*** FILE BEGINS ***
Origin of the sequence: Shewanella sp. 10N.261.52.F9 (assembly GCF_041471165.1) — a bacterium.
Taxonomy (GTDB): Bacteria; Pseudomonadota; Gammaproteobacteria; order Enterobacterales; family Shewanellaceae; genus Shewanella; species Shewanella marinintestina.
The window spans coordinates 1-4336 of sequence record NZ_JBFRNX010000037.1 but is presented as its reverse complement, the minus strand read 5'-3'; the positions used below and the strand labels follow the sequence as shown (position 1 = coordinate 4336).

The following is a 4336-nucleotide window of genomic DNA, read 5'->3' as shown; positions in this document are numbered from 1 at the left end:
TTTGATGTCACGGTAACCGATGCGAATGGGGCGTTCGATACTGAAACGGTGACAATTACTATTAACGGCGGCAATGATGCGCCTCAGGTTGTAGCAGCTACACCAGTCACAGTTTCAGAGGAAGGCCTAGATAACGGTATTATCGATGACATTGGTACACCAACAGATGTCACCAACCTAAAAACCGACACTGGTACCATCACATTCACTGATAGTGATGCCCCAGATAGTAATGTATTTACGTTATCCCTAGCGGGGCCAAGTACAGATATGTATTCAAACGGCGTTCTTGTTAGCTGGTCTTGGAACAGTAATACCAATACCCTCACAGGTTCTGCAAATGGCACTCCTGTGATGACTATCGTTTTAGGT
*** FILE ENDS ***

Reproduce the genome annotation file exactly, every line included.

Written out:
Origin of the sequence: Shewanella sp. 10N.261.52.F9 (assembly GCF_041471165.1) — a bacterium.
Taxonomy (GTDB): Bacteria; Pseudomonadota; Gammaproteobacteria; order Enterobacterales; family Shewanellaceae; genus Shewanella; species Shewanella marinintestina.
The window spans coordinates 1-4336 of sequence record NZ_JBFRNX010000037.1 but is presented as its reverse complement, the minus strand read 5'-3'; the positions used below and the strand labels follow the sequence as shown (position 1 = coordinate 4336).

The following is a 4336-nucleotide window of genomic DNA, read 5'->3' as shown; positions in this document are numbered from 1 at the left end:
TTTGATGTCACGGTAACCGATGCGAATGGGGCGTTCGATACTGAAACGGTGACAATTACTATTAACGGCGGCAATGATGCGCCTCAGGTTGTAGCAGCTACACCAGTCACAGTTTCAGAGGAAGGCCTAGATAACGGTATTATCGATGACATTGGTACACCAACAGATGTCACCAACCTAAAAACCGACACTGGTACCATCACATTCACTGATAGTGATGCCCCAGATAGTAATGTATTTACGTTATCCCTAGCGGGGCCAAGTACAGATATGTATTCAAACGGCGTTCTTGTTAGCTGGTCTTGGAACAGTAATACCAATACCCTCACAGGTTCTGCAAATGGCACTCCTGTGATGACTATCGTTTTAGGT